Reasonable Doubt: Can I audio or video record my ex?

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      By Jennifer Lin

      You’re dropping your child off at your ex’s house, in keeping with the parenting schedule you (reluctantly) agreed to during a stressful negotiation/mediation session with your ex and a bunch of lawyers. Your ex comes to the door. Awkward hellos are exchanged, and your child disappears inside the house. You turn to leave. 

      Suddenly, without warning, your ex raises their voice and starts saying nasty things. They accuse you of being a bad parent. They insult your new common-law partner. Maybe they’re threatening to go back to court, or they’re bragging about how much money they actually earn and how you’ll never be able to prove it in court so you might as well forget about child support.

      Can you record your ex while they’re saying these things?

      As with most issues in family law (which is what we call the area of law that governs divorce and separation), my answer has two components: there’s the strictly legal answer and there’s the practical, “real life” answer. As I will explain further, while the law itself, as it’s written on paper, may be black and white, the application of that law in real life is far from black and white.

      The legal answer

      In Canada, it is illegal to record a private conversation. However, if one of the people participating in that conversation consents to the recording, then it is not illegal.

      So what does that mean? It means you’re not allowed to record people having a conversation unless you are one of the people included in that conversation (or if someone else in that conversation consents to you recording them, which is unlikely to happen in the current context). If you’re part of the conversation and you consent to the recording (which, obviously, you do, since you’re the one making the recording), then you’re not breaking any laws.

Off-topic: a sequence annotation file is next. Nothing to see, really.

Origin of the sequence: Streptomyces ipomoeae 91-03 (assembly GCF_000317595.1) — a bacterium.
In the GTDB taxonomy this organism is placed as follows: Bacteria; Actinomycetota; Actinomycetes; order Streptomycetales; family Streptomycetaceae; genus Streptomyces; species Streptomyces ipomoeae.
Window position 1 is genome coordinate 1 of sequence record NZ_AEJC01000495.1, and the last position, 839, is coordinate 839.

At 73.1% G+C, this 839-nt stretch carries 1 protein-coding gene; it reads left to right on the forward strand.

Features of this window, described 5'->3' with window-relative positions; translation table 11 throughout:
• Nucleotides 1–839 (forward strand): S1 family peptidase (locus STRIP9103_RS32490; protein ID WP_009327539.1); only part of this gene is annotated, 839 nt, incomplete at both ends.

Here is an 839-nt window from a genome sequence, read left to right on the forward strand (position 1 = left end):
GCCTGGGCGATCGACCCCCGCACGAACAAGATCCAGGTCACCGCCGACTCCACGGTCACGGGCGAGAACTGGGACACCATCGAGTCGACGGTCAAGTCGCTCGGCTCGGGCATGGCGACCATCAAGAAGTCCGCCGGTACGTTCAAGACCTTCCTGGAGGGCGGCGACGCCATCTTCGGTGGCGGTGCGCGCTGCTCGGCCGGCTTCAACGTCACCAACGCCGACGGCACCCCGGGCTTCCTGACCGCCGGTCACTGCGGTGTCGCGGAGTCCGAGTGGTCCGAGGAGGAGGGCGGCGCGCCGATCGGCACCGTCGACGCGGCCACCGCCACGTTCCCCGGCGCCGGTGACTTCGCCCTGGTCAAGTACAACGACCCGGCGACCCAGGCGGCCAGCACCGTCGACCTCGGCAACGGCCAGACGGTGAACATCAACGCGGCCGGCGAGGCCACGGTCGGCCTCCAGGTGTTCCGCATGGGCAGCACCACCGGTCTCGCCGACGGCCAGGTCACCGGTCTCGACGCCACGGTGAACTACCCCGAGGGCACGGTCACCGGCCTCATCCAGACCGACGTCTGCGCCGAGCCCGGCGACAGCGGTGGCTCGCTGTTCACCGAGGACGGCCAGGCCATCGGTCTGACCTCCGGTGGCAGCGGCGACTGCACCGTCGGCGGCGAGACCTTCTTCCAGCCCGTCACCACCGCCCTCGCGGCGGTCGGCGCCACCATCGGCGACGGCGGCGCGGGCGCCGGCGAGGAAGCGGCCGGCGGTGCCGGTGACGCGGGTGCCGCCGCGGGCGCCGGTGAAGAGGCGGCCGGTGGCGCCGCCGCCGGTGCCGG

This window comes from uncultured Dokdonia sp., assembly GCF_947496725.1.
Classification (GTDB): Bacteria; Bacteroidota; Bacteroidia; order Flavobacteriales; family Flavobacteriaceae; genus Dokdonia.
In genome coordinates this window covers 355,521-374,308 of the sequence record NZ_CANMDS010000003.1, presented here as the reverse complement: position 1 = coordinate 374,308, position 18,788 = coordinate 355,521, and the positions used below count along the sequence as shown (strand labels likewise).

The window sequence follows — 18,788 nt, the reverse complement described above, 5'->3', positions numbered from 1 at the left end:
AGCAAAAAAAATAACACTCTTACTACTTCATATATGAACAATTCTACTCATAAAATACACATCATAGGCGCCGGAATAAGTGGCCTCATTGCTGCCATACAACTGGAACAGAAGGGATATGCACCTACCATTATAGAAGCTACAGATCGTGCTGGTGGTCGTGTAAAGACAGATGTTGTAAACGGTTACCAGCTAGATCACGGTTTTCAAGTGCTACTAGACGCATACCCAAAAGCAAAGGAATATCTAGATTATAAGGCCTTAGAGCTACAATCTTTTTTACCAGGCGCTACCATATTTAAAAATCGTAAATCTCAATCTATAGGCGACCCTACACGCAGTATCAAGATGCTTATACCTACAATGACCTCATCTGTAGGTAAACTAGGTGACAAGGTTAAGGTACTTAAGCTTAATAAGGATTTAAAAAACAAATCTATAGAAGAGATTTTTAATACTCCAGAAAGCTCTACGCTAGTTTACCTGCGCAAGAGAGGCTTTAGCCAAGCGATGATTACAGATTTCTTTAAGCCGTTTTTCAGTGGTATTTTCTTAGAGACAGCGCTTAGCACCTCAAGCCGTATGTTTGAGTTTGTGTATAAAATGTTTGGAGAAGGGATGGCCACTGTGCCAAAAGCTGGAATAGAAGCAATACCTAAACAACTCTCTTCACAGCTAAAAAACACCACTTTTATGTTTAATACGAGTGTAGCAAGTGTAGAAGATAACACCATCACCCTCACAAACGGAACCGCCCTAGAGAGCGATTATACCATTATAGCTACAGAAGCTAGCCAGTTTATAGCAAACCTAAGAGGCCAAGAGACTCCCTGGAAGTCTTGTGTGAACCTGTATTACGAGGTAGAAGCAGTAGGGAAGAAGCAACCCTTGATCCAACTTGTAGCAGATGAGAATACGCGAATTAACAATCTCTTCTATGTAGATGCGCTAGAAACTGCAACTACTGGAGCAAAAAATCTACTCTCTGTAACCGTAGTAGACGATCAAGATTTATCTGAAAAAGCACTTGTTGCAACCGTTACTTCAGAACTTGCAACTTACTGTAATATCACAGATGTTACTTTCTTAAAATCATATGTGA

So, in my made-up scenario above, you would be perfectly within your rights to pull out your phone and start recording or filming your ex as they explain exactly why you’ll never see a penny of child support from them and how your nosy sister was the one who wrecked your marriage in the first place.

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      The practical, real-world answer

      The law says you can record your ex as long as you are part of the conversation with your ex that is being recorded. But should you?

      Here are some things to consider:

      • While recording your ex may seem like a good idea, it can get out of hand if your ex sees you recording them. Sometimes the ex will whip out their own phone and now you’ve got two people in a recording duel, which rarely produces a productive result. Additionally, if your ex is aware that they’re being recorded, they’ll most likely adjust their behaviour and words because of it, which defeats the purpose of you wanting to record them in the first place.
      • More often than not, the statements your ex is making aren’t actually as helpful to your case as you think they are. If you aren’t sure, talk to a family-law lawyer. But chances are that your ex isn’t saying anything that will magically win your case for you.
      • Judges usually frown upon people recording the opposing party in family-law cases and are reluctant to listen to the recording. So your recording may not end up even being used in your family-law case.

      Breakups can be messy and hurtful, and some people view the court system as a mechanism that will correct every single wrong that we feel has been done to us by our ex. But the reality is, the court system does not have the time nor the legal ability to address every perceived injustice stemming from a relationship breakdown.

      So the next time you feel the urge to take out your phone to record your ex, stop and think about whether that recording is actually going to do you any good in the long run.

      You might find that the best course of action is simply to walk away and feel grateful that you’re no longer in a relationship with that person.

      A word of caution: you should not act or rely on the information provided in this column. It is not legal advice. To ensure your interests are protected, retain or formally seek advice from a lawyer.

      Jennifer Lin practises family law at Catalyst Legal.

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